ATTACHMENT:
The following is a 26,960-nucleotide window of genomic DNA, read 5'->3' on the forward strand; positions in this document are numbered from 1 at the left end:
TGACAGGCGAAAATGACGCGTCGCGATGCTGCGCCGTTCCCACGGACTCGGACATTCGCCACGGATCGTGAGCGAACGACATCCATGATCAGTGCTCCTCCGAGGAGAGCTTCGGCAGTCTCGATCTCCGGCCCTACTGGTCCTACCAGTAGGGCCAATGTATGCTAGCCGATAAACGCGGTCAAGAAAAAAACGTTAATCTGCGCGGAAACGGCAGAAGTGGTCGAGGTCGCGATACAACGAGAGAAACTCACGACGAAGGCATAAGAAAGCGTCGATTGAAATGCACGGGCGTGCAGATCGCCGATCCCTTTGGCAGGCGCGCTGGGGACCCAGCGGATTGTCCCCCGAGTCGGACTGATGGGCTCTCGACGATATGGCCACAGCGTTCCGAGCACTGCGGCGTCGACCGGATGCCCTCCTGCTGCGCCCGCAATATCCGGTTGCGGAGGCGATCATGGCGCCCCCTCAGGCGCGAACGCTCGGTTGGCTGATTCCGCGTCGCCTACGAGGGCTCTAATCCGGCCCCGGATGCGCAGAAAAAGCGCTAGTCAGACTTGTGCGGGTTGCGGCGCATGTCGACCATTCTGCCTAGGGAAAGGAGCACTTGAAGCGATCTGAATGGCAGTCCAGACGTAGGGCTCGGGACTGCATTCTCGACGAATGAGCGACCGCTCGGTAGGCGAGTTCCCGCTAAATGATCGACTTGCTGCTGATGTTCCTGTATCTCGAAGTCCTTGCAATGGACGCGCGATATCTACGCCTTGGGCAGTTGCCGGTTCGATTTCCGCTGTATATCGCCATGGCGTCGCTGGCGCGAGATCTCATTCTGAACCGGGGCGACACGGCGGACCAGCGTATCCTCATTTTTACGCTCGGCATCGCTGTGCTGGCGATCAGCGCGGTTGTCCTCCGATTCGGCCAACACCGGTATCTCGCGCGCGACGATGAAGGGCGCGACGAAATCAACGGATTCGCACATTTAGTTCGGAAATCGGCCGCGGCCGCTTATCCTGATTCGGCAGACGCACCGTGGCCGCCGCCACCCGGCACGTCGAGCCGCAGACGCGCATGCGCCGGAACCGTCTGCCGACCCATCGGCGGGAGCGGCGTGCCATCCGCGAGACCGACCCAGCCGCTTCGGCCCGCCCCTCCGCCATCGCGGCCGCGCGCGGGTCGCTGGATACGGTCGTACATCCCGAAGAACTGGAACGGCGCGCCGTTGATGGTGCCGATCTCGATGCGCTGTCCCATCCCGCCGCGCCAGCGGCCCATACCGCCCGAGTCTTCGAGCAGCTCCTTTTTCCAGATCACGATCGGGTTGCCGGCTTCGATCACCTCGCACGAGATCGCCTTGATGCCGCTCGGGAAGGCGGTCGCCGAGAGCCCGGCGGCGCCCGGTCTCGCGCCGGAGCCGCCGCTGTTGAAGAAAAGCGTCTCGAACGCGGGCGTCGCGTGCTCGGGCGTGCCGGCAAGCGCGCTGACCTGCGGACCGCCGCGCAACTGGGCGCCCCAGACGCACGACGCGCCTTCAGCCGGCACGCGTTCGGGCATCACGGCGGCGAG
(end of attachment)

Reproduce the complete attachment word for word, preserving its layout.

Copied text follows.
The following is a 26,960-nucleotide window of genomic DNA, read 5'->3' on the forward strand; positions in this document are numbered from 1 at the left end:
TGACAGGCGAAAATGACGCGTCGCGATGCTGCGCCGTTCCCACGGACTCGGACATTCGCCACGGATCGTGAGCGAACGACATCCATGATCAGTGCTCCTCCGAGGAGAGCTTCGGCAGTCTCGATCTCCGGCCCTACTGGTCCTACCAGTAGGGCCAATGTATGCTAGCCGATAAACGCGGTCAAGAAAAAAACGTTAATCTGCGCGGAAACGGCAGAAGTGGTCGAGGTCGCGATACAACGAGAGAAACTCACGACGAAGGCATAAGAAAGCGTCGATTGAAATGCACGGGCGTGCAGATCGCCGATCCCTTTGGCAGGCGCGCTGGGGACCCAGCGGATTGTCCCCCGAGTCGGACTGATGGGCTCTCGACGATATGGCCACAGCGTTCCGAGCACTGCGGCGTCGACCGGATGCCCTCCTGCTGCGCCCGCAATATCCGGTTGCGGAGGCGATCATGGCGCCCCCTCAGGCGCGAACGCTCGGTTGGCTGATTCCGCGTCGCCTACGAGGGCTCTAATCCGGCCCCGGATGCGCAGAAAAAGCGCTAGTCAGACTTGTGCGGGTTGCGGCGCATGTCGACCATTCTGCCTAGGGAAAGGAGCACTTGAAGCGATCTGAATGGCAGTCCAGACGTAGGGCTCGGGACTGCATTCTCGACGAATGAGCGACCGCTCGGTAGGCGAGTTCCCGCTAAATGATCGACTTGCTGCTGATGTTCCTGTATCTCGAAGTCCTTGCAATGGACGCGCGATATCTACGCCTTGGGCAGTTGCCGGTTCGATTTCCGCTGTATATCGCCATGGCGTCGCTGGCGCGAGATCTCATTCTGAACCGGGGCGACACGGCGGACCAGCGTATCCTCATTTTTACGCTCGGCATCGCTGTGCTGGCGATCAGCGCGGTTGTCCTCCGATTCGGCCAACACCGGTATCTCGCGCGCGACGATGAAGGGCGCGACGAAATCAACGGATTCGCACATTTAGTTCGGAAATCGGCCGCGGCCGCTTATCCTGATTCGGCAGACGCACCGTGGCCGCCGCCACCCGGCACGTCGAGCCGCAGACGCGCATGCGCCGGAACCGTCTGCCGACCCATCGGCGGGAGCGGCGTGCCATCCGCGAGACCGACCCAGCCGCTTCGGCCCGCCCCTCCGCCATCGCGGCCGCGCGCGGGTCGCTGGATACGGTCGTACATCCCGAAGAACTGGAACGGCGCGCCGTTGATGGTGCCGATCTCGATGCGCTGTCCCATCCCGCCGCGCCAGCGGCCCATACCGCCCGAGTCTTCGAGCAGCTCCTTTTTCCAGATCACGATCGGGTTGCCGGCTTCGATCACCTCGCACGAGATCGCCTTGATGCCGCTCGGGAAGGCGGTCGCCGAGAGCCCGGCGGCGCCCGGTCTCGCGCCGGAGCCGCCGCTGTTGAAGAAAAGCGTCTCGAACGCGGGCGTCGCGTGCTCGGGCGTGCCGGCAAGCGCGCTGACCTGCGGACCGCCGCGCAACTGGGCGCCCCAGACGCACGACGCGCCTTCAGCCGGCACGCGTTCGGGCATCACGGCGGCGAG